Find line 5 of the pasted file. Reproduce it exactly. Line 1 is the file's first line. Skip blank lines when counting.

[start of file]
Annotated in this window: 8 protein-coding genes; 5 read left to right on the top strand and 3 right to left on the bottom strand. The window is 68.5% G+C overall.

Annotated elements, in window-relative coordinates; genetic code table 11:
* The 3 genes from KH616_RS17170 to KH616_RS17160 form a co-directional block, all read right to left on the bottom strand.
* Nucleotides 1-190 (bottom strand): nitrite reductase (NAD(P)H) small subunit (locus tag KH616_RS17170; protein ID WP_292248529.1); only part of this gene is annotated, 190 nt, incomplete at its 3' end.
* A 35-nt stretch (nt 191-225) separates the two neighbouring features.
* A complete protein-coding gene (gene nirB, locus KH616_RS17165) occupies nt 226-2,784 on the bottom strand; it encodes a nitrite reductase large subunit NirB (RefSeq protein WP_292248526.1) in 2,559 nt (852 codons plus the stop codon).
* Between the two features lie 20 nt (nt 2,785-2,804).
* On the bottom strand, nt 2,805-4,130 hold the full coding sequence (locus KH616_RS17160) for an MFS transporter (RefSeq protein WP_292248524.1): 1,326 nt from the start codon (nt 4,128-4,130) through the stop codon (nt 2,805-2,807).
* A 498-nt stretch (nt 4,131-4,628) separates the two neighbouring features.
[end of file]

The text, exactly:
* A 35-nt stretch (nt 191-225) separates the two neighbouring features.